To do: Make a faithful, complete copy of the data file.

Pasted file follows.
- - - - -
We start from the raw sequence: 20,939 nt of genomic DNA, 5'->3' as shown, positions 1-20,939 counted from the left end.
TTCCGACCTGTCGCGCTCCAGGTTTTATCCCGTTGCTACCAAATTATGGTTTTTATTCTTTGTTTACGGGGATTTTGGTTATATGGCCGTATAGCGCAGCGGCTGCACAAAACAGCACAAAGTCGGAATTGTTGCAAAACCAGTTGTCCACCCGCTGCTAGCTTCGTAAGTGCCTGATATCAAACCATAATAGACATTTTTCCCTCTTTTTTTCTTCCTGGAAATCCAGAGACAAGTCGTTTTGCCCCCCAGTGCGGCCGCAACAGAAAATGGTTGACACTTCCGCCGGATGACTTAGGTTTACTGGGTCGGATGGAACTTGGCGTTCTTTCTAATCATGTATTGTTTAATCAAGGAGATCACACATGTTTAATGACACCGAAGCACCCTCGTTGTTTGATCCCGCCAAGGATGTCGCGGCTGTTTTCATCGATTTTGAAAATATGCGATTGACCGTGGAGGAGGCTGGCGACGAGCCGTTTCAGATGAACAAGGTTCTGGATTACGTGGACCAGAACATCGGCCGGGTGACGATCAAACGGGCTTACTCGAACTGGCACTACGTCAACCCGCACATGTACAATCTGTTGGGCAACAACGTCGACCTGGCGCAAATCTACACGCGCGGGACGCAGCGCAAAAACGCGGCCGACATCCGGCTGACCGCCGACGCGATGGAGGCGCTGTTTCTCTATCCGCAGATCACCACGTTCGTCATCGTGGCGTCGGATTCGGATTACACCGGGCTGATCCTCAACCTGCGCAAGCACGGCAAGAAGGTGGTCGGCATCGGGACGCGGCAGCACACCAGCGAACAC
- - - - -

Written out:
We start from the raw sequence: 20,939 nt of genomic DNA, 5'->3' as shown, positions 1-20,939 counted from the left end.
TTCCGACCTGTCGCGCTCCAGGTTTTATCCCGTTGCTACCAAATTATGGTTTTTATTCTTTGTTTACGGGGATTTTGGTTATATGGCCGTATAGCGCAGCGGCTGCACAAAACAGCACAAAGTCGGAATTGTTGCAAAACCAGTTGTCCACCCGCTGCTAGCTTCGTAAGTGCCTGATATCAAACCATAATAGACATTTTTCCCTCTTTTTTTCTTCCTGGAAATCCAGAGACAAGTCGTTTTGCCCCCCAGTGCGGCCGCAACAGAAAATGGTTGACACTTCCGCCGGATGACTTAGGTTTACTGGGTCGGATGGAACTTGGCGTTCTTTCTAATCATGTATTGTTTAATCAAGGAGATCACACATGTTTAATGACACCGAAGCACCCTCGTTGTTTGATCCCGCCAAGGATGTCGCGGCTGTTTTCATCGATTTTGAAAATATGCGATTGACCGTGGAGGAGGCTGGCGACGAGCCGTTTCAGATGAACAAGGTTCTGGATTACGTGGACCAGAACATCGGCCGGGTGACGATCAAACGGGCTTACTCGAACTGGCACTACGTCAACCCGCACATGTACAATCTGTTGGGCAACAACGTCGACCTGGCGCAAATCTACACGCGCGGGACGCAGCGCAAAAACGCGGCCGACATCCGGCTGACCGCCGACGCGATGGAGGCGCTGTTTCTCTATCCGCAGATCACCACGTTCGTCATCGTGGCGTCGGATTCGGATTACACCGGGCTGATCCTCAACCTGCGCAAGCACGGCAAGAAGGTGGTCGGCATCGGGACGCGGCAGCACACCAGCGAACAC